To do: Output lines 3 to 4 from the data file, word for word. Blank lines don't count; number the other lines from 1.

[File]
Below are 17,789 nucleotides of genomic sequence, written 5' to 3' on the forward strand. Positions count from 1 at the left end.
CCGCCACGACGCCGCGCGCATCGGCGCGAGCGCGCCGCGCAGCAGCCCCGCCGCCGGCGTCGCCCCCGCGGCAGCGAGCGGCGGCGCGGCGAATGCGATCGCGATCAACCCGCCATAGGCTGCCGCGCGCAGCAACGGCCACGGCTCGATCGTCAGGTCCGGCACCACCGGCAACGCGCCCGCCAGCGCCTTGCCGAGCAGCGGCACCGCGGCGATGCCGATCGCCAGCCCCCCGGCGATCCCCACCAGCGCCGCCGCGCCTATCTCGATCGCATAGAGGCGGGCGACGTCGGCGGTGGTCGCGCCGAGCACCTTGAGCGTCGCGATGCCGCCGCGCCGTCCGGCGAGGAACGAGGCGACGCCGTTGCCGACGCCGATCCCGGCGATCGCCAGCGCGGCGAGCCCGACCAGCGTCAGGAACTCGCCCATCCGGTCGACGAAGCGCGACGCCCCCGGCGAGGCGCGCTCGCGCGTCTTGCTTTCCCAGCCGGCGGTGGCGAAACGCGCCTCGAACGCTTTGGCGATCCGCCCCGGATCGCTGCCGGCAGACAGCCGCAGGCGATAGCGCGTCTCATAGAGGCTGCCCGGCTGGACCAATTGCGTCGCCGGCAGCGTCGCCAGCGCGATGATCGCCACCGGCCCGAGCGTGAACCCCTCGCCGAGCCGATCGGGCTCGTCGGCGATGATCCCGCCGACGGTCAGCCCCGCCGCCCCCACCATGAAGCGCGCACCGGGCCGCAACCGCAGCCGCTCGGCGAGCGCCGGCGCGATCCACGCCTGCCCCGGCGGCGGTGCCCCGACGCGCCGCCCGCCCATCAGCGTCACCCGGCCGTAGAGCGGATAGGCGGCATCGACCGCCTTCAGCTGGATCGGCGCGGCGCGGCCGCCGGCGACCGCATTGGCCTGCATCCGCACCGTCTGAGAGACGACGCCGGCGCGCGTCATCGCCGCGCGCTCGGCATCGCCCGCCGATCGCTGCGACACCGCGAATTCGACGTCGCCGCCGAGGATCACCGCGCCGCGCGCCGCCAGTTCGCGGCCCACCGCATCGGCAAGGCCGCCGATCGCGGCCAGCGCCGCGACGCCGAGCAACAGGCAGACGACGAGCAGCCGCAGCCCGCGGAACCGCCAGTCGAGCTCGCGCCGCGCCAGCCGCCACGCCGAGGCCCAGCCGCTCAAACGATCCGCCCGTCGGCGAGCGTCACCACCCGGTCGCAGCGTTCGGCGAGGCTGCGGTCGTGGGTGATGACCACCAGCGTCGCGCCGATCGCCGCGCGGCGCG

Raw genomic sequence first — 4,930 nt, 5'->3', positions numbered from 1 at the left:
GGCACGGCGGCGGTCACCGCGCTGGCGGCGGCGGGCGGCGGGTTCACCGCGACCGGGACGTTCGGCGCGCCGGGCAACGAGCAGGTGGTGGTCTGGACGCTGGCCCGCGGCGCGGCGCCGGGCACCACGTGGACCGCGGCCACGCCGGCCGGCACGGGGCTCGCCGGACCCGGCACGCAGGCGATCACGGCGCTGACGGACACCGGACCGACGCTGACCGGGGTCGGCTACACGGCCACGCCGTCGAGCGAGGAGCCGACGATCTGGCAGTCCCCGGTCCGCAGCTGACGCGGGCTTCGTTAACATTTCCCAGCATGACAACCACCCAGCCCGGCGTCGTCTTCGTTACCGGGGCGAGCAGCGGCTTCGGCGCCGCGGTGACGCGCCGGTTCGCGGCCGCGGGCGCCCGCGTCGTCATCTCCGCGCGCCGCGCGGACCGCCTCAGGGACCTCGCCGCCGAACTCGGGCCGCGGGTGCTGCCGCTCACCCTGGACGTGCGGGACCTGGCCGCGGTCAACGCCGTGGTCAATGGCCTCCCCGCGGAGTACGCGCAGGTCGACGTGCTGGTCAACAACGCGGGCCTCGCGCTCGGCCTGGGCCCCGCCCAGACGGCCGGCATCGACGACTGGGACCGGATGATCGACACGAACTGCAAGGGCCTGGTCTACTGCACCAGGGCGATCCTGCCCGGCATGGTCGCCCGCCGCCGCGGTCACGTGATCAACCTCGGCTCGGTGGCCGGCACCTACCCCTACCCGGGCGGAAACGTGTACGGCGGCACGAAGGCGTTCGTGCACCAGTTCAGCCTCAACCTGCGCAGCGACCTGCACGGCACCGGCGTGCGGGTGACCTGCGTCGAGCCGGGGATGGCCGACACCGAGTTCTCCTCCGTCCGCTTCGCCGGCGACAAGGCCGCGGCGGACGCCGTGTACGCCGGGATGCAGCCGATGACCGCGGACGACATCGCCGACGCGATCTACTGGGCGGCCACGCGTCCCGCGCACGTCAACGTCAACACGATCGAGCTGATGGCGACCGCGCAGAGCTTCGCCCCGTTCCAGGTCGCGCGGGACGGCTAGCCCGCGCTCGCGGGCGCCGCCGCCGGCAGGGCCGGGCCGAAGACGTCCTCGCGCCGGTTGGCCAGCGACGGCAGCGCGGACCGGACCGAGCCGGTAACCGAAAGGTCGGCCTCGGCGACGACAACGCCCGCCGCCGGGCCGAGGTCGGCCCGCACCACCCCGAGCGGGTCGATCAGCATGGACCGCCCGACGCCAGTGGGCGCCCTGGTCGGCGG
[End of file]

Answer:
Raw genomic sequence first — 4,930 nt, 5'->3', positions numbered from 1 at the left:
GGCACGGCGGCGGTCACCGCGCTGGCGGCGGCGGGCGGCGGGTTCACCGCGACCGGGACGTTCGGCGCGCCGGGCAACGAGCAGGTGGTGGTCTGGACGCTGGCCCGCGGCGCGGCGCCGGGCACCACGTGGACCGCGGCCACGCCGGCCGGCACGGGGCTCGCCGGACCCGGCACGCAGGCGATCACGGCGCTGACGGACACCGGACCGACGCTGACCGGGGTCGGCTACACGGCCACGCCGTCGAGCGAGGAGCCGACGATCTGGCAGTCCCCGGTCCGCAGCTGACGCGGGCTTCGTTAACATTTCCCAGCATGACAACCACCCAGCCCGGCGTCGTCTTCGTTACCGGGGCGAGCAGCGGCTTCGGCGCCGCGGTGACGCGCCGGTTCGCGGCCGCGGGCGCCCGCGTCGTCATCTCCGCGCGCCGCGCGGACCGCCTCAGGGACCTCGCCGCCGAACTCGGGCCGCGGGTGCTGCCGCTCACCCTGGACGTGCGGGACCTGGCCGCGGTCAACGCCGTGGTCAATGGCCTCCCCGCGGAGTACGCGCAGGTCGACGTGCTGGTCAACAACGCGGGCCTCGCGCTCGGCCTGGGCCCCGCCCAGACGGCCGGCATCGACGACTGGGACCGGATGATCGACACGAACTGCAAGGGCCTGGTCTACTGCACCAGGGCGATCCTGCCCGGCATGGTCGCCCGCCGCCGCGGTCACGTGATCAACCTCGGCTCGGTGGCCGGCACCTACCCCTACCCGGGCGGAAACGTGTACGGCGGCACGAAGGCGTTCGTGCACCAGTTCAGCCTCAACCTGCGCAGCGACCTGCACGGCACCGGCGTGCGGGTGACCTGCGTCGAGCCGGGGATGGCCGACACCGAGTTCTCCTCCGTCCGCTTCGCCGGCGACAAGGCCGCGGCGGACGCCGTGTACGCCGGGATGCAGCCGATGACCGCGGACGACATCGCCGACGCGATCTACTGGGCGGCCACGCGTCCCGCGCACGTCAACGTCAACACGATCGAGCTGATGGCGACCGCGCAGAGCTTCGCCCCGTTCCAGGTCGCGCGGGACGGCTAGCCCGCGCTCGCGGGCGCCGCCGCCGGCAGGGCCGGGCCGAAGACGTCCTCGCGCCGGTTGGCCAGCGACGGCAGCGCGGACCGGACCGAGCCGGTAACCGAAAGGTCGGCCTCGGCGACGACAACGCCCGCCGCCGGGCCGAGGTCGGCCCGCACCACCCCGAGCGGGTCGATCAGCATGGACCGCCCGACGCCAGTGGGCGCCCTGGTCGGCGG